The Chronic Inflammation of Aging Impairs Nerve Maintenance and Regeneration

Chronic inflammation arises in aging for a variety of reasons. Researchers focused on immune system dysfunction refer to inflammaging, a state in which the immune system is both roused and ineffective. This is in part a result of the burden of persistent infection gained across a lifetime, but also a consequence of growing numbers of senescent cells. The immune system should be removing these cells, but progressively fails at that task also. Thus immune system failure feeds upon itself, accelerating like all aspects of age-related decline. Damage causes damage.

A more subtle consequence of continual inflammation is disruption of the normal processes of tissue maintenance and regeneration. Brief and localized inflammatory signaling is a necessary part of the normal operation of regenerative processes in youthful tissues, helping to guide the intricate interactions between stem cells, immune cells, and somatic cells that is required to rebuild and repair tissue structures. Constant inflammation runs roughshod over the delicate relationships at the heart of regeneration.

The regenerative capacity of peripheral nerves declines during aging, contributing to the development of neuropathies, limiting organism function. Changes in Schwann cells prompt failures in instructing maintenance and regeneration of aging nerves; molecular mechanisms of which have yet to be delineated. Here, we identified an altered inflammatory environment leading to a defective Schwann cell response, as an underlying mechanism of impaired nerve regeneration during aging.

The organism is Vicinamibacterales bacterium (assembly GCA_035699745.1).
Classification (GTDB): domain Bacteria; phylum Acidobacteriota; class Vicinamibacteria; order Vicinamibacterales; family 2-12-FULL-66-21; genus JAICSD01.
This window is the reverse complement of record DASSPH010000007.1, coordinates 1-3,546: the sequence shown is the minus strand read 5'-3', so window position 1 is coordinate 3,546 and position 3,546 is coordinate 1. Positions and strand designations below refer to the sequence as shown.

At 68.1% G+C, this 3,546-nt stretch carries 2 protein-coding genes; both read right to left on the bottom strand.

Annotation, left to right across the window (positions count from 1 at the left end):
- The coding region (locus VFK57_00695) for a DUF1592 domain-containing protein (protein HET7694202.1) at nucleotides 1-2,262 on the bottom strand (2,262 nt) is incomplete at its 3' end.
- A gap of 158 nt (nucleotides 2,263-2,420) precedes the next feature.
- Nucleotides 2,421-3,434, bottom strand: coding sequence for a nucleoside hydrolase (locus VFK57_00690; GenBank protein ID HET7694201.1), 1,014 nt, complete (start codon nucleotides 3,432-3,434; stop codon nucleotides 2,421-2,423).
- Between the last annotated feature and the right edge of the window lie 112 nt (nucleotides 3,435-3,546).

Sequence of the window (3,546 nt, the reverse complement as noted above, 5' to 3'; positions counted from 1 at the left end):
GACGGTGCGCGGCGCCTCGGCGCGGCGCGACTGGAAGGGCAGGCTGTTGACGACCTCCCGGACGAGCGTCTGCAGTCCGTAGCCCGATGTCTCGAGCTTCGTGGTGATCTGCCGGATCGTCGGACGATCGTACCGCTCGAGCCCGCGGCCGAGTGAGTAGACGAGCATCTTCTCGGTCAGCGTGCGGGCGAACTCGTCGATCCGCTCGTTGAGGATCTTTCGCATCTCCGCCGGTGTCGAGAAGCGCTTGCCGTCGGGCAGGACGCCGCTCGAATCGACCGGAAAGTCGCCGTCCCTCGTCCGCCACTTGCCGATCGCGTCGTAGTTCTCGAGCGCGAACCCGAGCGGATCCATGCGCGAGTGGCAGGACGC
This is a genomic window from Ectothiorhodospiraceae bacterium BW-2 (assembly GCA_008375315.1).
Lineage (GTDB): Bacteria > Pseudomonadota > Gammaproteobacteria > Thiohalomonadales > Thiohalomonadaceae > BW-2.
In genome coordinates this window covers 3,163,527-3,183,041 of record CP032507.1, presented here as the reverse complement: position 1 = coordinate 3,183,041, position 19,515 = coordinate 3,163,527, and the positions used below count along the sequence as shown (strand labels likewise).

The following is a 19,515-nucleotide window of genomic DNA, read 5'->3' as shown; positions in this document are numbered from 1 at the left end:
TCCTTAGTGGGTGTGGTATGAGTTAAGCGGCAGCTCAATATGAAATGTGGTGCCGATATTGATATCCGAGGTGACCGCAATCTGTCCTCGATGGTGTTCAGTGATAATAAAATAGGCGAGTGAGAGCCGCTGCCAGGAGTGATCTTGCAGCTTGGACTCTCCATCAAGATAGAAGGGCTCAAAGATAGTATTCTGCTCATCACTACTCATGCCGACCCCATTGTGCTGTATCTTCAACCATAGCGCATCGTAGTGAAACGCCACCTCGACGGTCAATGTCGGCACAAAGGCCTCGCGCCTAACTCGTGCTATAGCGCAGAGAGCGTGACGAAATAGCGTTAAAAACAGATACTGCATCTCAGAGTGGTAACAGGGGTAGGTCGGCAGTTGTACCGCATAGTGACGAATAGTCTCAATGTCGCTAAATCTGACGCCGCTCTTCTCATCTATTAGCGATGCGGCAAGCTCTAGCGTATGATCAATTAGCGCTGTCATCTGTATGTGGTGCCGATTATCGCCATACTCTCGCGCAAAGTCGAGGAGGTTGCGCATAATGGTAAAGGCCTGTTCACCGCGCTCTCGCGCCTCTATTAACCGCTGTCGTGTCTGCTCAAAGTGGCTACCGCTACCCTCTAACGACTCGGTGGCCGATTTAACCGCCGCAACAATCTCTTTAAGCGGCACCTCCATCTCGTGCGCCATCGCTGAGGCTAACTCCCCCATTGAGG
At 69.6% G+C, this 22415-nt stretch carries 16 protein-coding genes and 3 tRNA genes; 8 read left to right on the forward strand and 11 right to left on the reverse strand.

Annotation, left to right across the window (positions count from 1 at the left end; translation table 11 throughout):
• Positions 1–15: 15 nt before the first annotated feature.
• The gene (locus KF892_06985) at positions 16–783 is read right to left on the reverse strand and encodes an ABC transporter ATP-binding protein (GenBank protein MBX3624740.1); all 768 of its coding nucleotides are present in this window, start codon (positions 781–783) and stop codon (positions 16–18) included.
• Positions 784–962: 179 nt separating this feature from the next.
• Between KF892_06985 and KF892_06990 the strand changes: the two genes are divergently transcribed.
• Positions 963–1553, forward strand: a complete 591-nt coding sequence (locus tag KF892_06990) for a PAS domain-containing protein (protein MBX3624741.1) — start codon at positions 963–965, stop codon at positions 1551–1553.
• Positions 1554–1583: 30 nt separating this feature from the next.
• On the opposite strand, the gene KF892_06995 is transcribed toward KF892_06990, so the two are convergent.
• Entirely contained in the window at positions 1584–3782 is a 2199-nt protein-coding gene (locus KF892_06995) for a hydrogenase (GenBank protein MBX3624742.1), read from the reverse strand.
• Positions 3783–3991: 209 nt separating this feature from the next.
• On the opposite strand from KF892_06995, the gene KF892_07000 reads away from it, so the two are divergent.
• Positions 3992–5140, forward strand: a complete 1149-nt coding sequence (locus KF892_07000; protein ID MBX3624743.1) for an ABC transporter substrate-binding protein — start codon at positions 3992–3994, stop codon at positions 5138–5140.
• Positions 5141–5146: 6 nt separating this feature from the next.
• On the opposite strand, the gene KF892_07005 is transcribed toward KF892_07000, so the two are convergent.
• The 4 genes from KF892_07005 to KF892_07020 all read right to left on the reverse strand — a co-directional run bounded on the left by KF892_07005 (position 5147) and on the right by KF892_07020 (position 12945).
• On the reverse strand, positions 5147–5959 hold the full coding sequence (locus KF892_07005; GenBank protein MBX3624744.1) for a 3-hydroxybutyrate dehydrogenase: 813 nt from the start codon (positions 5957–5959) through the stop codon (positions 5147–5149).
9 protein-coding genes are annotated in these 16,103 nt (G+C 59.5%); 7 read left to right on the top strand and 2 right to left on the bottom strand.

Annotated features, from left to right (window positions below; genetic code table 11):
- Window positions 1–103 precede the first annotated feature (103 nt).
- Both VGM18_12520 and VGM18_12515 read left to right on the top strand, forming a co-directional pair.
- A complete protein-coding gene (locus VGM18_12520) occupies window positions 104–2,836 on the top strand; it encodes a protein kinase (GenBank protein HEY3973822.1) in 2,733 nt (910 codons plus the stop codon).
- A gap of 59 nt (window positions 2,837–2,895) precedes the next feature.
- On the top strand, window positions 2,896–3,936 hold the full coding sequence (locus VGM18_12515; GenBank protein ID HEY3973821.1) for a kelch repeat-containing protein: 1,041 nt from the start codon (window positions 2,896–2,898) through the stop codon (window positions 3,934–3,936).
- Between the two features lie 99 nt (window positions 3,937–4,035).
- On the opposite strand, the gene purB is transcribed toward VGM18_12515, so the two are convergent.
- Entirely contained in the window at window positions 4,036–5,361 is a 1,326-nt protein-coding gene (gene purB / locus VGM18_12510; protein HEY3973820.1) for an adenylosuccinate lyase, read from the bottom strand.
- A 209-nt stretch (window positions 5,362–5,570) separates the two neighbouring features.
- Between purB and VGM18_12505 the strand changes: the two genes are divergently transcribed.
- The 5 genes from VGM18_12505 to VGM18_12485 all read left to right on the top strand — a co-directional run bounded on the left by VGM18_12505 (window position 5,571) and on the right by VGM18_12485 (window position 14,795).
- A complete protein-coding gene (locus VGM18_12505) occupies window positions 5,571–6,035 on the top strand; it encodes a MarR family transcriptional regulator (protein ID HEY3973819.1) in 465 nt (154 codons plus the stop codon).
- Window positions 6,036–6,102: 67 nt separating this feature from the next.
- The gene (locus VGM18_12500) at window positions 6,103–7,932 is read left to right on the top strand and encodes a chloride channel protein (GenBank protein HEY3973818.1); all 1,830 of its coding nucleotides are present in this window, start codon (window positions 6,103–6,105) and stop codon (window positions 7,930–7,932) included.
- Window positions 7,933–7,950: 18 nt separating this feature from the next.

Chronic inflammation was detected in intact uninjured old nerves, characterized by increased macrophage infiltration and raised levels of monocyte chemoattractant protein 1 (MCP1) and CC chemokine ligand 11 (CCL11). Schwann cells in the old nerves appeared partially dedifferentiated, accompanied by an activated repair program independent of injury. Upon sciatic nerve injury, an initial delayed immune response was followed by a persistent hyperinflammatory state accompanied by a diminished repair process. As a contributing factor to nerve aging, we showed that CCL11 interfered with Schwann cell differentiation in vitro and in vivo.

Our results indicate that increased infiltration of macrophages and inflammatory signals diminish regenerative capacity of aging nerves by altering Schwann cell behavior. The study identifies CCL11 as a promising target for anti-inflammatory therapies aiming to improve nerve regeneration in old age.



Seems the chronic inflammation is involved Almost in any aspect of age related diseases.
A logical conclusion is that if we can get rid of the inflammation, the we can slow down, or even reduce the damage. It remains to be seen, however, wether removing the inflammatory burdens can lead to repair and reversal of the already present neural damage.

Some of it for sure is permanent. Part of it is similar to the damage suffered by , the otherwise healthy individuals, like infection or trauma.
On the other hand, we will be surprised how much of the damage, or function, caused by this chronic inflammation is reversible. Of course, reversing a debilitating damage can make one feel many years younger. Which, still is just an illusion. However it could qualify for a genuine slowing of the aging

Posted by: Cuberat at September 17th, 2018 8:13 AM
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